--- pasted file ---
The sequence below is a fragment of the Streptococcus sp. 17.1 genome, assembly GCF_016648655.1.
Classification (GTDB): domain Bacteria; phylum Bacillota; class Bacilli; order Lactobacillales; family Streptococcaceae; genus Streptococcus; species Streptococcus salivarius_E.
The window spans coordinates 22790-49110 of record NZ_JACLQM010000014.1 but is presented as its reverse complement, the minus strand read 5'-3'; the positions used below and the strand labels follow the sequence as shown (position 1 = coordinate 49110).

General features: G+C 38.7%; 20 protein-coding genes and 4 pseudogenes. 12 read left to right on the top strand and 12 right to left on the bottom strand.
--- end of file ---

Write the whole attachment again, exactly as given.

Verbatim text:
The sequence below is a fragment of the Streptococcus sp. 17.1 genome, assembly GCF_016648655.1.
Classification (GTDB): domain Bacteria; phylum Bacillota; class Bacilli; order Lactobacillales; family Streptococcaceae; genus Streptococcus; species Streptococcus salivarius_E.
The window spans coordinates 22790-49110 of record NZ_JACLQM010000014.1 but is presented as its reverse complement, the minus strand read 5'-3'; the positions used below and the strand labels follow the sequence as shown (position 1 = coordinate 49110).

General features: G+C 38.7%; 20 protein-coding genes and 4 pseudogenes. 12 read left to right on the top strand and 12 right to left on the bottom strand.